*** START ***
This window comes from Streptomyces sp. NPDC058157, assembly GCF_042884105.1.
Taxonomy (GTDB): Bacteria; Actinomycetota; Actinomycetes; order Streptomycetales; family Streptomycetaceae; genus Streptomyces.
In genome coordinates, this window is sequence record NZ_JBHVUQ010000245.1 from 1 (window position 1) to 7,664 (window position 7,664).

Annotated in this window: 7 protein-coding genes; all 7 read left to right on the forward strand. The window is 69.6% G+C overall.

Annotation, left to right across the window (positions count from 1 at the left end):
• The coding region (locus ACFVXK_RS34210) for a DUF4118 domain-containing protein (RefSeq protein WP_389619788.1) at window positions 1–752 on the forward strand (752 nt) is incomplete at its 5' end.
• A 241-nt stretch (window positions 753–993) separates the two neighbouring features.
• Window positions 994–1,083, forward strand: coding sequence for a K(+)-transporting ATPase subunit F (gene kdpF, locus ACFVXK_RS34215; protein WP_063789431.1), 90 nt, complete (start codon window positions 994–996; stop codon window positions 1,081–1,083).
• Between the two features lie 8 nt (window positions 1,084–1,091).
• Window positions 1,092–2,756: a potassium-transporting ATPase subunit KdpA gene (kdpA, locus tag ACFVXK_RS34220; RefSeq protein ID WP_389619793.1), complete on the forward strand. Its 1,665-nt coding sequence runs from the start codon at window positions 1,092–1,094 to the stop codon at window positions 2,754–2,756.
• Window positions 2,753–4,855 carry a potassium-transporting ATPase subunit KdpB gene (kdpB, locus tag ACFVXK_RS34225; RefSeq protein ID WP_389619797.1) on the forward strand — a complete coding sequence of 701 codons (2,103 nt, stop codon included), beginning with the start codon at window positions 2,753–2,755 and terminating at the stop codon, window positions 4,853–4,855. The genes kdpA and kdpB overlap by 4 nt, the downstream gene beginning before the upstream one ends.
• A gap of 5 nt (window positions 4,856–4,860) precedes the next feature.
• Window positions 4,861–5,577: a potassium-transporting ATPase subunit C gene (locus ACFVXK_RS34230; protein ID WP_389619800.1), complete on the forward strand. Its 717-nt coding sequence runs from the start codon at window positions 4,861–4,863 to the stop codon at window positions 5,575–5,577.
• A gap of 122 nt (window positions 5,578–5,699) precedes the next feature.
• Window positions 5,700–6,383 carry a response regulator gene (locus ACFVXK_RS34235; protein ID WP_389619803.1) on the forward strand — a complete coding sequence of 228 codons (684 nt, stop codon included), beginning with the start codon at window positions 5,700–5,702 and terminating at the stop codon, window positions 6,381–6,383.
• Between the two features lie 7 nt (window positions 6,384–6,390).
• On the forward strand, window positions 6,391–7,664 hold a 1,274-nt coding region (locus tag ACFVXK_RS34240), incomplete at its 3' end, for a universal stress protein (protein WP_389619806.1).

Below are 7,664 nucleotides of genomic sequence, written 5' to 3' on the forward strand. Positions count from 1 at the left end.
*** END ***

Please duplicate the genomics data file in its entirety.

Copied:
This window comes from Streptomyces sp. NPDC058157, assembly GCF_042884105.1.
Taxonomy (GTDB): Bacteria; Actinomycetota; Actinomycetes; order Streptomycetales; family Streptomycetaceae; genus Streptomyces.
In genome coordinates, this window is sequence record NZ_JBHVUQ010000245.1 from 1 (window position 1) to 7,664 (window position 7,664).

Annotated in this window: 7 protein-coding genes; all 7 read left to right on the forward strand. The window is 69.6% G+C overall.

Annotation, left to right across the window (positions count from 1 at the left end):
• The coding region (locus ACFVXK_RS34210) for a DUF4118 domain-containing protein (RefSeq protein WP_389619788.1) at window positions 1–752 on the forward strand (752 nt) is incomplete at its 5' end.
• A 241-nt stretch (window positions 753–993) separates the two neighbouring features.
• Window positions 994–1,083, forward strand: coding sequence for a K(+)-transporting ATPase subunit F (gene kdpF, locus ACFVXK_RS34215; protein WP_063789431.1), 90 nt, complete (start codon window positions 994–996; stop codon window positions 1,081–1,083).
• Between the two features lie 8 nt (window positions 1,084–1,091).
• Window positions 1,092–2,756: a potassium-transporting ATPase subunit KdpA gene (kdpA, locus tag ACFVXK_RS34220; RefSeq protein ID WP_389619793.1), complete on the forward strand. Its 1,665-nt coding sequence runs from the start codon at window positions 1,092–1,094 to the stop codon at window positions 2,754–2,756.
• Window positions 2,753–4,855 carry a potassium-transporting ATPase subunit KdpB gene (kdpB, locus tag ACFVXK_RS34225; RefSeq protein ID WP_389619797.1) on the forward strand — a complete coding sequence of 701 codons (2,103 nt, stop codon included), beginning with the start codon at window positions 2,753–2,755 and terminating at the stop codon, window positions 4,853–4,855. The genes kdpA and kdpB overlap by 4 nt, the downstream gene beginning before the upstream one ends.
• A gap of 5 nt (window positions 4,856–4,860) precedes the next feature.
• Window positions 4,861–5,577: a potassium-transporting ATPase subunit C gene (locus ACFVXK_RS34230; protein ID WP_389619800.1), complete on the forward strand. Its 717-nt coding sequence runs from the start codon at window positions 4,861–4,863 to the stop codon at window positions 5,575–5,577.
• A gap of 122 nt (window positions 5,578–5,699) precedes the next feature.
• Window positions 5,700–6,383 carry a response regulator gene (locus ACFVXK_RS34235; protein ID WP_389619803.1) on the forward strand — a complete coding sequence of 228 codons (684 nt, stop codon included), beginning with the start codon at window positions 5,700–5,702 and terminating at the stop codon, window positions 6,381–6,383.
• Between the two features lie 7 nt (window positions 6,384–6,390).
• On the forward strand, window positions 6,391–7,664 hold a 1,274-nt coding region (locus tag ACFVXK_RS34240), incomplete at its 3' end, for a universal stress protein (protein WP_389619806.1).

Below are 7,664 nucleotides of genomic sequence, written 5' to 3' on the forward strand. Positions count from 1 at the left end.